Vargas fallout: So, we liberal reporters are pretty easy to dupe, huh?

Steve Myers of the Poynter Institute comes to grips with learning that the New York Times’ Jose Vargas has waged a campaign of lies.

Vargas approached The Washington Post, his former employer, to tell his story. But, the story was killed after weeks of editing.

Perhaps it was spiked because Post leadership was concerned about the legal repercussions of revealing that the paper had employed an undocumented worker. Perhaps they were embarrassed to publish a story in which someone describes how he duped them.

The Post’s Paul Farhi suggested in a story that it was killed as a result of credibility concerns. “Given the subject — a reporter’s dishonesty about his personal life — The Post subjected Vargas’s story to an unusual degree of scrutiny,” he wrote.


Uh, Washington Post…ICE would like to have a word with you. Right after they finish up in Manhattan. Every single paper or any other outlet that Vargas worked at will now be even more suspect when they report on illegal immigration, thanks to Vargas. I suppose he did everyone a kind of service in that.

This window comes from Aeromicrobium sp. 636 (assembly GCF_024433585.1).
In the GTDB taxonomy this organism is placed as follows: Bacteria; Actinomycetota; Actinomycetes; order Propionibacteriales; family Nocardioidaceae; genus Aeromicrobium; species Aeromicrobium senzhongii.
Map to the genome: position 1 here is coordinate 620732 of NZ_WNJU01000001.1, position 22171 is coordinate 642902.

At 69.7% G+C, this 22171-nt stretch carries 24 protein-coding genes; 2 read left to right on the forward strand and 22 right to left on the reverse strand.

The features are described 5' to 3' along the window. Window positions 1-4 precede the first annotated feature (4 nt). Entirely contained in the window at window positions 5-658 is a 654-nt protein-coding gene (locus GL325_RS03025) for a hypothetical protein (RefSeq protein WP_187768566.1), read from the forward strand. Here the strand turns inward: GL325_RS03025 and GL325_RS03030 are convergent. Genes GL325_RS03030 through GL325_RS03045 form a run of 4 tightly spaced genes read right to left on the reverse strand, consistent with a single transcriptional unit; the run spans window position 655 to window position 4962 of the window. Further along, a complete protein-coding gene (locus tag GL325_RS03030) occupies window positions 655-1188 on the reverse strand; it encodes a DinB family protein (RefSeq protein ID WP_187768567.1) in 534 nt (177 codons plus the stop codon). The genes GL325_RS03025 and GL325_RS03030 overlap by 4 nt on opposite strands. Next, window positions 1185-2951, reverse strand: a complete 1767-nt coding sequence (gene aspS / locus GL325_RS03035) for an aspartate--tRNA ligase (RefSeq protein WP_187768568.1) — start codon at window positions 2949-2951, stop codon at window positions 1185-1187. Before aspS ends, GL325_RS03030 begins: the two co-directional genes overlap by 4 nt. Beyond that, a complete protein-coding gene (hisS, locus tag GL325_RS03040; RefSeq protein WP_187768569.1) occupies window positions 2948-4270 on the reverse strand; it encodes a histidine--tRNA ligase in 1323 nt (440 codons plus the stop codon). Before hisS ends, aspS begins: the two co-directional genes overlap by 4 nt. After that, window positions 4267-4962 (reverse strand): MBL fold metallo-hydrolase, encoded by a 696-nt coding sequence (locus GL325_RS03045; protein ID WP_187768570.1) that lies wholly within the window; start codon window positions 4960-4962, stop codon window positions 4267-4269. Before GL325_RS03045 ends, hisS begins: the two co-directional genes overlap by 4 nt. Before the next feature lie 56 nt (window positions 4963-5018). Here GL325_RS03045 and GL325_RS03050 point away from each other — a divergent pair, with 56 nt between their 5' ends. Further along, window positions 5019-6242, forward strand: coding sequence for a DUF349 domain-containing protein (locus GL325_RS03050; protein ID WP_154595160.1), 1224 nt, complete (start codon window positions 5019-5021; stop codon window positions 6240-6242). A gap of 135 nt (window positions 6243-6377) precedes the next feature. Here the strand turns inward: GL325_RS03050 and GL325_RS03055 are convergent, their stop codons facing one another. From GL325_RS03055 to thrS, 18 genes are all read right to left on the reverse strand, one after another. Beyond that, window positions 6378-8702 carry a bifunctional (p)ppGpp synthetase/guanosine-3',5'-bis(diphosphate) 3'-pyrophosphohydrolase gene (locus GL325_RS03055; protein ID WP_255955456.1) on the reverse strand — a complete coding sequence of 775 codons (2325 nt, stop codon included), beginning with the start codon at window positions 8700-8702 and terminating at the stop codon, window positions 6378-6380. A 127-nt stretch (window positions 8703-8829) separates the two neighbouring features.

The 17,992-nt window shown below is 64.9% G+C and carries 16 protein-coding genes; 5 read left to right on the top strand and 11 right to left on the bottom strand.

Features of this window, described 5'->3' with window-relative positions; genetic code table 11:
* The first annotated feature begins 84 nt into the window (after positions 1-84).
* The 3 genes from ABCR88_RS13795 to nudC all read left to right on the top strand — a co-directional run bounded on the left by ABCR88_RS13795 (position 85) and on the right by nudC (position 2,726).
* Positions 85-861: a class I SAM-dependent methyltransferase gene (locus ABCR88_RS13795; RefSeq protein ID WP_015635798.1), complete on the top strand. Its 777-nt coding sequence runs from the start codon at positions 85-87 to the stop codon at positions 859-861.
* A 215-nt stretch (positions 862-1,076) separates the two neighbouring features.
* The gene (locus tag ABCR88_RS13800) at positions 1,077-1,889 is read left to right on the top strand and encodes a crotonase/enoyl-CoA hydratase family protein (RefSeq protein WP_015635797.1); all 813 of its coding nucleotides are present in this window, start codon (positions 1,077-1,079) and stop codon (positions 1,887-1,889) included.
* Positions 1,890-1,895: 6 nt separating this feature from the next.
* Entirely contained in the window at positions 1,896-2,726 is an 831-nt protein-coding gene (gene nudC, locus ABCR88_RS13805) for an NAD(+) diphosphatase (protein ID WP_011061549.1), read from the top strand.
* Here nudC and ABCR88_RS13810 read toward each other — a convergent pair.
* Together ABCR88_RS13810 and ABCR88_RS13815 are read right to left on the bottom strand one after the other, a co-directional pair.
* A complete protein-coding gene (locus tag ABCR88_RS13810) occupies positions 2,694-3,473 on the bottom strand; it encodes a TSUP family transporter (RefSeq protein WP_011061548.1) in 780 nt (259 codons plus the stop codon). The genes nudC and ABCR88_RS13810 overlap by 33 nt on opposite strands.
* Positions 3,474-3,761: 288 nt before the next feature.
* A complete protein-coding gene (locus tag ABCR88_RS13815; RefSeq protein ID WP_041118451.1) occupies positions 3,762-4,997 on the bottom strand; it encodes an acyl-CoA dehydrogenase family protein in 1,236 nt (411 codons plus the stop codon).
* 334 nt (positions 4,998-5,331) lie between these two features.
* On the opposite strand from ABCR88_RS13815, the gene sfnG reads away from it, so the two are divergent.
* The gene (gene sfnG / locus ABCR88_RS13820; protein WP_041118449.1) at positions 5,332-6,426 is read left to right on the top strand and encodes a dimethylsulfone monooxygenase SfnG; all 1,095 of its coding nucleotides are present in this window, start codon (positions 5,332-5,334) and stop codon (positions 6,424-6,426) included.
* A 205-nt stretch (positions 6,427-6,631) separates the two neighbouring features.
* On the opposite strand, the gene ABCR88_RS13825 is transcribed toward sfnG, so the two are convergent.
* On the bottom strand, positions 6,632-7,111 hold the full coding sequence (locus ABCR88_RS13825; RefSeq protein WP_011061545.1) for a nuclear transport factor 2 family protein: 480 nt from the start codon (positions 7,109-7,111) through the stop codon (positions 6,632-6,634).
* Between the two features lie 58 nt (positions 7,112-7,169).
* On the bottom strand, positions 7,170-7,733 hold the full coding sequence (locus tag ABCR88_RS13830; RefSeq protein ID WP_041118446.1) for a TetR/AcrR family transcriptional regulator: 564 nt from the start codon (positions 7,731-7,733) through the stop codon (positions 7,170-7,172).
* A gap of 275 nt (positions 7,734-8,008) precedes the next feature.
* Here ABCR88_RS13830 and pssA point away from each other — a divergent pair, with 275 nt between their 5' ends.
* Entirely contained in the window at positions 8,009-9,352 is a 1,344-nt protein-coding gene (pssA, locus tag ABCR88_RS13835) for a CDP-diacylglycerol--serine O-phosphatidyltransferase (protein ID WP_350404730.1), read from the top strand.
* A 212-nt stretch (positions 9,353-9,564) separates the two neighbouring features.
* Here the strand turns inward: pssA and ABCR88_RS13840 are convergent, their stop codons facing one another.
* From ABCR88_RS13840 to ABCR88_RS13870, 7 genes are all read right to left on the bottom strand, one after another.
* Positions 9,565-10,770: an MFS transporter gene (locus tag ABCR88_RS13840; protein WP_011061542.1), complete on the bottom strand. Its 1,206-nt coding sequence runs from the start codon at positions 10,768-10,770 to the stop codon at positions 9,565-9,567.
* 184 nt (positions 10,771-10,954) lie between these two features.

Vargas is a journalist, a profession in which honesty is particularly important, and in which dishonesty is toxic. Some, including a commenter or two here at the Tatler, apparently don’t have a problem with a journalist who has systematically lied to everyone for decades while falsifying state and federal documents to back up the lies. To me, Vargas is yet another Jayson Blair or Stephen Glass — a fabulist. The only difference is, Blair and Glass made up stuff about other people, while Vargas made up stuff about himself while committing crimes to prop up the lies. And now, he is using his lies to advocate for the DREAM Act, crossing from journalism into advocacy. But based on what credibility? The only thing he has going for him is his experience skirting the law and lying about it. Myers gets at the heart of the matter here:

Vargas asks readers to trust him. Yet I don’t know whether he’s telling us the whole truth now or if he’s coloring it to portray himself as a poster child for immigration reform.

It’s hard to tell. Even now we must rely on his word.


And his word is worth…?

Myers also asks a very relevant question: While he was pretending to be a US citizen, did Jose Vargas vote in any elections?


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